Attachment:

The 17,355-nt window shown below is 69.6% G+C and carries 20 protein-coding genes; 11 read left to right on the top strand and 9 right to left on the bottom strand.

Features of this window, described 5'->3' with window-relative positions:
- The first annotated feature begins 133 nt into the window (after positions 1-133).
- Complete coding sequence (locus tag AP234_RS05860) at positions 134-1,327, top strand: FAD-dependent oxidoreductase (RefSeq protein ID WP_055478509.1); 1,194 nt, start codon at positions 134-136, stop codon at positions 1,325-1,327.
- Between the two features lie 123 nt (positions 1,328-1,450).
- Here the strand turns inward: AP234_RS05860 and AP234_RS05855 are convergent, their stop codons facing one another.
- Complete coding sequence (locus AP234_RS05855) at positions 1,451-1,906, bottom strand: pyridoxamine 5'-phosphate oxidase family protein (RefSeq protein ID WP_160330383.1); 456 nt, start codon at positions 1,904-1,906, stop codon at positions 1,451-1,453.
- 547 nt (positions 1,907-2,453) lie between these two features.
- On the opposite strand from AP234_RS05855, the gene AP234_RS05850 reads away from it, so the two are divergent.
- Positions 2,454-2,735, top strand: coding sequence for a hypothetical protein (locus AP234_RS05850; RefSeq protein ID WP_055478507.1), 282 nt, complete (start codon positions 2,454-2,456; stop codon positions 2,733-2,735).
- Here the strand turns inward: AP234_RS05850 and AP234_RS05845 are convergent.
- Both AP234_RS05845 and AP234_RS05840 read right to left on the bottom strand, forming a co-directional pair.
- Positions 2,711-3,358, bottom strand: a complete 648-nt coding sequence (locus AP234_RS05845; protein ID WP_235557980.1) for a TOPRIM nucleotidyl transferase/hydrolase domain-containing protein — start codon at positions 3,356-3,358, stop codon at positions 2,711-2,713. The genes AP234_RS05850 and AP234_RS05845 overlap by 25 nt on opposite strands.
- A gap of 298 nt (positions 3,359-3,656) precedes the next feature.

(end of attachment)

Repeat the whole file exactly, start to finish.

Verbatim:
The 17,355-nt window shown below is 69.6% G+C and carries 20 protein-coding genes; 11 read left to right on the top strand and 9 right to left on the bottom strand.

Features of this window, described 5'->3' with window-relative positions:
- The first annotated feature begins 133 nt into the window (after positions 1-133).
- Complete coding sequence (locus tag AP234_RS05860) at positions 134-1,327, top strand: FAD-dependent oxidoreductase (RefSeq protein ID WP_055478509.1); 1,194 nt, start codon at positions 134-136, stop codon at positions 1,325-1,327.
- Between the two features lie 123 nt (positions 1,328-1,450).
- Here the strand turns inward: AP234_RS05860 and AP234_RS05855 are convergent, their stop codons facing one another.
- Complete coding sequence (locus AP234_RS05855) at positions 1,451-1,906, bottom strand: pyridoxamine 5'-phosphate oxidase family protein (RefSeq protein ID WP_160330383.1); 456 nt, start codon at positions 1,904-1,906, stop codon at positions 1,451-1,453.
- 547 nt (positions 1,907-2,453) lie between these two features.
- On the opposite strand from AP234_RS05855, the gene AP234_RS05850 reads away from it, so the two are divergent.
- Positions 2,454-2,735, top strand: coding sequence for a hypothetical protein (locus AP234_RS05850; RefSeq protein ID WP_055478507.1), 282 nt, complete (start codon positions 2,454-2,456; stop codon positions 2,733-2,735).
- Here the strand turns inward: AP234_RS05850 and AP234_RS05845 are convergent.
- Both AP234_RS05845 and AP234_RS05840 read right to left on the bottom strand, forming a co-directional pair.
- Positions 2,711-3,358, bottom strand: a complete 648-nt coding sequence (locus AP234_RS05845; protein ID WP_235557980.1) for a TOPRIM nucleotidyl transferase/hydrolase domain-containing protein — start codon at positions 3,356-3,358, stop codon at positions 2,711-2,713. The genes AP234_RS05850 and AP234_RS05845 overlap by 25 nt on opposite strands.
- A gap of 298 nt (positions 3,359-3,656) precedes the next feature.